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IDB backs Trinidad and Tobago’s Seamless Education System

The Inter-American Development Bank today approved a $48.75 million loan to Trinidad and Tobago to support the first phase of a program to improve the quality and equity of education, with a focus on early childhood.


Education reform has long been a high priority for Trinidad and Tobago, which has succeeded in expanding access to education at all levels, from early childhood care to secondary school.


However, recent assessments indicate Trinidad and Tobago needs to address a range of issues in order to achieve its goal of developing a Seamless Education System capable of fostering life-long learning.


To that end, the IDB will support a three-phase program to transform Trinidad and Tobago’s education system along the lines of its national strategic plan, Vision 2020, which seeks to capitalize the country’s strong potential for economic growth and ensure its future competitiveness by investing in human capital.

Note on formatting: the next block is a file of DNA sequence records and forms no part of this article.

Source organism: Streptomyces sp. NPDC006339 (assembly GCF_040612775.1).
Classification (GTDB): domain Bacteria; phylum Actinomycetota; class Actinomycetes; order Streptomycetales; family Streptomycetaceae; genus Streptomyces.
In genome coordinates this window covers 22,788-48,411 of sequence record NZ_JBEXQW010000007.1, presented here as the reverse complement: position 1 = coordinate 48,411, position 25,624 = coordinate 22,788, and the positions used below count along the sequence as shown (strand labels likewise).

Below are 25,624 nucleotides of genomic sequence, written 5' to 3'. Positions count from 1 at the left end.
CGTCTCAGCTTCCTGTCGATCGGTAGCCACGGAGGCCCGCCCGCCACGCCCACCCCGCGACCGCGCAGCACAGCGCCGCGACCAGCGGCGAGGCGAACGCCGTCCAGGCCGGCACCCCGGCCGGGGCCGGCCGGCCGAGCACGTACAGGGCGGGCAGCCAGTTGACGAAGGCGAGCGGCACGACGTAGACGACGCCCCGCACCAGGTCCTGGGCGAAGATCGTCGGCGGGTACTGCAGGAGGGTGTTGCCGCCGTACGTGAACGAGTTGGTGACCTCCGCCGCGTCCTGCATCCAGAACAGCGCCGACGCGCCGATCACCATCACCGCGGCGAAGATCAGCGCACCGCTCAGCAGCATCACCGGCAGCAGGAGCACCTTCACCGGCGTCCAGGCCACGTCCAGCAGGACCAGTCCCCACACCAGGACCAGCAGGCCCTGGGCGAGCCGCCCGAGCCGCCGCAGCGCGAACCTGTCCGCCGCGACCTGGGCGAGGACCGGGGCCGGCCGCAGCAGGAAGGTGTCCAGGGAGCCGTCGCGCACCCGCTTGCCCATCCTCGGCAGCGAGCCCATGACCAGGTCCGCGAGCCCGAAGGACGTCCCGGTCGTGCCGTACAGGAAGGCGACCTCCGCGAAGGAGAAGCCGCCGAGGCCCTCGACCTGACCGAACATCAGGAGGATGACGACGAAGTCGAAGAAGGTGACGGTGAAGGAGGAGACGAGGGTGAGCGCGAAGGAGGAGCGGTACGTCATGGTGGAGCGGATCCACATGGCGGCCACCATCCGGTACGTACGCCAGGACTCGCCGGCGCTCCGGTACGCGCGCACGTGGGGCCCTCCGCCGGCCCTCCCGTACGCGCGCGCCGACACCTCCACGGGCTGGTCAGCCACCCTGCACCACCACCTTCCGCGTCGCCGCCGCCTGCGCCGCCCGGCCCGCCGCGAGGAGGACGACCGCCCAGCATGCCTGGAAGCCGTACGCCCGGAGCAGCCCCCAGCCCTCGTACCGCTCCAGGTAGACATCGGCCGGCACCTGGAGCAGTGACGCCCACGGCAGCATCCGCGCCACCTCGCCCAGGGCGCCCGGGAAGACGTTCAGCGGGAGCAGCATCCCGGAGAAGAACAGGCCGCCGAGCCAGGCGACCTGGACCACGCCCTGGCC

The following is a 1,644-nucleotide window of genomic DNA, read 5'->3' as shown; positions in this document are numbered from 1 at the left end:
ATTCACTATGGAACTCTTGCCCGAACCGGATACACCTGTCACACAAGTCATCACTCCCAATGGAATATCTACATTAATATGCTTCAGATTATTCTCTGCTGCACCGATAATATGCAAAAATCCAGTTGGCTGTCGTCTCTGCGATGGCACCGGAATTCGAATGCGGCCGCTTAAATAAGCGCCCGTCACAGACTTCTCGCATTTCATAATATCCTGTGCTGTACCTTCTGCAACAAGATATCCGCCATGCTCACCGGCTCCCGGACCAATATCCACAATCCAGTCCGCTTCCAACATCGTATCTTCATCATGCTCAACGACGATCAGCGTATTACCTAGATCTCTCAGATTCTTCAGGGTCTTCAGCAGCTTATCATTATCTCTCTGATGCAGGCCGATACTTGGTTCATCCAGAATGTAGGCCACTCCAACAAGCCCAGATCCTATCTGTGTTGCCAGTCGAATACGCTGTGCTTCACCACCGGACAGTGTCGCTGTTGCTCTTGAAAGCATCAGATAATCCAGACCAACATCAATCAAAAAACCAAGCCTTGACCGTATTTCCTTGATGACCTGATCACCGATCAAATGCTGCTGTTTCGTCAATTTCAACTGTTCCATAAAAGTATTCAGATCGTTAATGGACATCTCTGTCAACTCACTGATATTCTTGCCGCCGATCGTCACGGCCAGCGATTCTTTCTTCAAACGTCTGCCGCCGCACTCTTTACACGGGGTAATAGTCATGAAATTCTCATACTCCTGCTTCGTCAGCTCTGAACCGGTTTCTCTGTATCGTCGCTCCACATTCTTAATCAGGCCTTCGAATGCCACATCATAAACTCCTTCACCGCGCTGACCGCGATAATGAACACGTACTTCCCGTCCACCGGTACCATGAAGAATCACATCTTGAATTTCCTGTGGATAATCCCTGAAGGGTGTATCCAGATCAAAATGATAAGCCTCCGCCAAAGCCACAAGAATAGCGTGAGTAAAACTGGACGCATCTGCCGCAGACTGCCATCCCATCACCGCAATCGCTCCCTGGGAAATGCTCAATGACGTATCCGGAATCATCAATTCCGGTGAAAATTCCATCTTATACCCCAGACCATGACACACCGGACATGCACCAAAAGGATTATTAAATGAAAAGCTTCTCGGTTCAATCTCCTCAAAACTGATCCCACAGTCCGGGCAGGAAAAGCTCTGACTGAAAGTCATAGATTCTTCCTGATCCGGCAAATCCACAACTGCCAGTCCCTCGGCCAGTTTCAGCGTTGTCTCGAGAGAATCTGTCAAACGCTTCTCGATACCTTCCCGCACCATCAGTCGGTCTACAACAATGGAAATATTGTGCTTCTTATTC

A key component of the program’s first phase seeks to increase the access to quality early childhood care and education for three- and four-year-old children from disadvantaged families and to strengthen the capacity of primary schools to provide quality education to students with a wide range of learning needs.


The program will finance the construction, upgrading and equipping of 50 early childhood care and education centers and the development and implementation of an extensive training program for their staff.


Resources will also be provided to revise the curricula in seven subject areas in primary education and to produce and distribute new teacher guides and instructional materials.


The program will also support Trinidad and Tobago’s efforts to introduce Spanish as the first foreign language for its students, providing immersion training for teachers in selected primary schools and other activities to improve language instruction.


In subsequent stages, and based on the results of the initial stage, the program will be expanded to a national scale, adding activities at the secondary level.


The total cost of the first phase of the program is $62.5 million. Trinidad and Tobago will contribute $13.75 million to its execution. The IDB loan is for 20 years, with a four-year grace period and an interest rate based on LIBOR.

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